…Africa represents only 3% of over 5.7 billion administered doses
THE upcoming G20 Leaders’ Summit, which will be held in Rome on October 30th and 31st, will work towards ensuring a swift international response to the pandemic by promoting an equitable and worldwide access to diagnostics, therapeutics, and vaccines.
It is also expected to help build up resilience to future health-related emergencies.
The meeting will focus on three broad, interconnected pillars of action: People, Planet and Prosperity.
The African Vaccine Delivery Alliance (AVDA) disclosed last Thursday that Africa had vaccinated only 177.759 million people out if its estimated 1.3 billion population as at October 21, 2021, blaming high-income countries of the world for the slow pace of equitable vaccine distribution on the continent.
Co-chair of the alliance Ayoade Alakija, in an interview with the BBC on Thursday, said some high-income countries of the world were buying more than 10 times what they needed and big pharmaceutical companies had been too greedy to share information that would spread vaccine production.
“Africa has vaccinated 177,759, 000 not because we’re looking for handouts; not because we’re poor but because there are those who choose to hedge their bets and hold the vaccines for themselves. We have tried to purchase vaccines as an African continent but high income countries have not allowed us to purchase vaccines,” Alakija said.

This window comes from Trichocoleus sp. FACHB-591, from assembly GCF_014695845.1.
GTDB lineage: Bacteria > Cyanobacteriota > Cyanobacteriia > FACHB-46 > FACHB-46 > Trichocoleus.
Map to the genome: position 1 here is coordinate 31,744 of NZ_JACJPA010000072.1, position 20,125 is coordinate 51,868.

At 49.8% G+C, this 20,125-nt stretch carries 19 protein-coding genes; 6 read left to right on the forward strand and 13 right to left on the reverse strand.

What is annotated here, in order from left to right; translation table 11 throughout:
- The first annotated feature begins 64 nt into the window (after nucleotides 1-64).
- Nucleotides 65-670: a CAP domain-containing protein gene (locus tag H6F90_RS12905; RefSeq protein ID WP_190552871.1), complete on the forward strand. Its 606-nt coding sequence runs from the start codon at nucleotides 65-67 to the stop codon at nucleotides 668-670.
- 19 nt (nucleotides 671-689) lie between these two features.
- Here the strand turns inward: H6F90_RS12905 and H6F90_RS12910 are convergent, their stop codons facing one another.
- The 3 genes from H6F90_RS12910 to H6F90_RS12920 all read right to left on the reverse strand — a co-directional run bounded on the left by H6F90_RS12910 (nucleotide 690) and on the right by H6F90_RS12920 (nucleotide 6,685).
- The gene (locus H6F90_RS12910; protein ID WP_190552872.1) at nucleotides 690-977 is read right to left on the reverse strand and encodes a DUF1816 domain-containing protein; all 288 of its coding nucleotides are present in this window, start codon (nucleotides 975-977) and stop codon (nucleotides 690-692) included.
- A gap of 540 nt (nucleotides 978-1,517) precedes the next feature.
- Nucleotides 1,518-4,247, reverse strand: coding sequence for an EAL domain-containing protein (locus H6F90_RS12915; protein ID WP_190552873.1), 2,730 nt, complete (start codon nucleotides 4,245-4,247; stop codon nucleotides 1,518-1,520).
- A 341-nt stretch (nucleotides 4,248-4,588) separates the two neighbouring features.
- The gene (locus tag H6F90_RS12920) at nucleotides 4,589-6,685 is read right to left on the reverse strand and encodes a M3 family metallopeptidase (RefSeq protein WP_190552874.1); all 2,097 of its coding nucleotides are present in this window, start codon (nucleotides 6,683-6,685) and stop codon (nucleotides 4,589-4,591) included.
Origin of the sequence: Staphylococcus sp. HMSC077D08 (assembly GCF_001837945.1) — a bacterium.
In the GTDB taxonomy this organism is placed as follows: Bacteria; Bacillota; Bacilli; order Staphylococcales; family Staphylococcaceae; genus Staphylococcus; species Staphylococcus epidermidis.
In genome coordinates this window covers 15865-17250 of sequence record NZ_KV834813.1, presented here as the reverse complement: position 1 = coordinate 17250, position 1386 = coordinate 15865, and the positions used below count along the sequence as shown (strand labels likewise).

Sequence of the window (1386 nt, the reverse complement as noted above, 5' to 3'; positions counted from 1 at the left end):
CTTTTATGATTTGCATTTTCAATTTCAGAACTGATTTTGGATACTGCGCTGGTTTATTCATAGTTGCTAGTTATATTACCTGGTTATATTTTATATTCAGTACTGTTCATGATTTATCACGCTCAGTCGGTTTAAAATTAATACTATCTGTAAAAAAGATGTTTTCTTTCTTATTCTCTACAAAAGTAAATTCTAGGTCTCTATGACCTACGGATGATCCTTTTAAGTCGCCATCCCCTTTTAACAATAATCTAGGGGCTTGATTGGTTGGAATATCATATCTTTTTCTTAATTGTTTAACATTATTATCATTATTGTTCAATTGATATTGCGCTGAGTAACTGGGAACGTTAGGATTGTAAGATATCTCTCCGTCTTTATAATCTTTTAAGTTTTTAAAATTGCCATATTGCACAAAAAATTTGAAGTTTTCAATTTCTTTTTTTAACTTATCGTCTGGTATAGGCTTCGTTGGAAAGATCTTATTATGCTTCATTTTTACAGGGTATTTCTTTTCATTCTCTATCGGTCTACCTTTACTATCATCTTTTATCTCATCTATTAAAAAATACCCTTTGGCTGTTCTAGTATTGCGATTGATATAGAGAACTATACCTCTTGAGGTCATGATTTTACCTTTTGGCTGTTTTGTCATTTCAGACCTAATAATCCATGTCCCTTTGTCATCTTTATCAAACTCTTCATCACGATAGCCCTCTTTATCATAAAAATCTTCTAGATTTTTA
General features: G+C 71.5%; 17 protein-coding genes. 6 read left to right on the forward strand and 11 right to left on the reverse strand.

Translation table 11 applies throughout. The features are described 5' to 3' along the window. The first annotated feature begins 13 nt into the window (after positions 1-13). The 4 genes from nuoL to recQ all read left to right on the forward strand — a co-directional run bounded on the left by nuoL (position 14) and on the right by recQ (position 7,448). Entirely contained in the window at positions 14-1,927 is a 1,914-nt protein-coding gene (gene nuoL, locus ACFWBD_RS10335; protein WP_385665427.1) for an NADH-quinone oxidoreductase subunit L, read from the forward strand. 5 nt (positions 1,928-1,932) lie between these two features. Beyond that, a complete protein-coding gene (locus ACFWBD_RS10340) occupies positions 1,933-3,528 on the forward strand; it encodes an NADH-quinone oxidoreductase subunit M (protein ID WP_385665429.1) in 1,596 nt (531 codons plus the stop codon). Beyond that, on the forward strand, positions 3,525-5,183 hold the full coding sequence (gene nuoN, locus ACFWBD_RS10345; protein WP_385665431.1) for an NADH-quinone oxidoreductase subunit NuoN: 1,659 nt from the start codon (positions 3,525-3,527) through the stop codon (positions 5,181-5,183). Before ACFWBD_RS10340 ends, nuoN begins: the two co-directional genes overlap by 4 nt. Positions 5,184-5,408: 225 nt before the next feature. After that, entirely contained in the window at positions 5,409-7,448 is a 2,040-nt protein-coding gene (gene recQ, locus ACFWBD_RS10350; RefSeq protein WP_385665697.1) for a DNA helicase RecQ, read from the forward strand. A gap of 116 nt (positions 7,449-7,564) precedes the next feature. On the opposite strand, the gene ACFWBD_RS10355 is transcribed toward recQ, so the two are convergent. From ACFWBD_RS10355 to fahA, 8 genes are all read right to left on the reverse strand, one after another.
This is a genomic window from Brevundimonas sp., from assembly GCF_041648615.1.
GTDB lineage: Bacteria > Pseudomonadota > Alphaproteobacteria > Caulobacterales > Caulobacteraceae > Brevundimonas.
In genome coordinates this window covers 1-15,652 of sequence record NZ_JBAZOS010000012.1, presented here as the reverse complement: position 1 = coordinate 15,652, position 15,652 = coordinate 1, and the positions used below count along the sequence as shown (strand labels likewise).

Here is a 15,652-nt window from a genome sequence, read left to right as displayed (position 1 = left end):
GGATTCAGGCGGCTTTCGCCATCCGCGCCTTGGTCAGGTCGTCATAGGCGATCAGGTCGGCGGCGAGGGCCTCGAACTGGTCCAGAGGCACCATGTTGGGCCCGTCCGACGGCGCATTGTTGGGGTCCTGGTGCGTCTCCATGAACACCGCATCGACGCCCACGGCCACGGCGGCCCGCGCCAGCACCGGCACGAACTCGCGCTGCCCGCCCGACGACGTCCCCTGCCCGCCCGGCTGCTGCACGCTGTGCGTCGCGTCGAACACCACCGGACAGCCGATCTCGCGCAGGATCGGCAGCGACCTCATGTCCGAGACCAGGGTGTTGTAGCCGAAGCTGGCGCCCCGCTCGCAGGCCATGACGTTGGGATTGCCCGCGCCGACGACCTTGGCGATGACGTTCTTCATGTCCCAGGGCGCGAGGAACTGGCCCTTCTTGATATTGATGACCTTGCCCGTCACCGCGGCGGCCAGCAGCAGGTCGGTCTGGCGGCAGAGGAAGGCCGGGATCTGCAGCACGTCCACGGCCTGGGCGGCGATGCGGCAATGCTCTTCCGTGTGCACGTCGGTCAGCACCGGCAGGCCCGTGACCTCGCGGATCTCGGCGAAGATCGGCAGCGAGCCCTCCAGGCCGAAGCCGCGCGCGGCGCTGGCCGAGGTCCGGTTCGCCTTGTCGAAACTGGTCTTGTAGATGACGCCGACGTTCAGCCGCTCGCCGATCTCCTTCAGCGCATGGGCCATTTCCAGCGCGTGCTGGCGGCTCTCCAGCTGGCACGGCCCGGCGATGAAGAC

More than 5.7 billion COVID-19 vaccine doses have been administered globally, but only three per cent of them in Africa, and just two countries in Africa have reached the 40 per cent vaccination target per country for this year, the lowest in any region.
“That’s not because African countries don’t have the capacity or experience to roll out COVID-19 vaccines. It’s because they’ve been left behind by the rest of the world,” Director General of the World Health Organisation (WHO) Tedros Adhanom Ghebreyesus has said.
For him, the longer vaccine inequity persisted, the more the virus would circulate and change, the longer the social and economic disruption would continue, and the higher the chances that more variants would emerge that could render vaccines less effective.
Alakija added that hoarding vaccines was immoral and wrong, urging leaders in high- income countries to show great political will and commitment towards equitable distribution of vaccines.
“We need politicians to understand that it is in their own interest to vaccinate the world because it would be political suicide to not do that because variants would come back. We have to fix this system, otherwise, we’re going to be in an endless cycle of this pandemic and 2022 is too soon. It’s more like 2023/2024,” she said.
New COVID-19 cases have continued to decline for the eleventh consecutive week since the third pandemic wave peaked in early July 2021. However, the observed decline has been slower than in previous waves.
Most of Africa’s reported cases are concentrated in just a few countries, with five countries accounting for half of all new cases in the past week: Ethiopia, South Africa, Angola, Nigeria and Gabon.
Generally, cases are currently trending downward in most African countries except Angola, Cameroon, Gabon, Equatorial Guinea, and Sao Tome and Principe that reported an upward trend in the past weeks.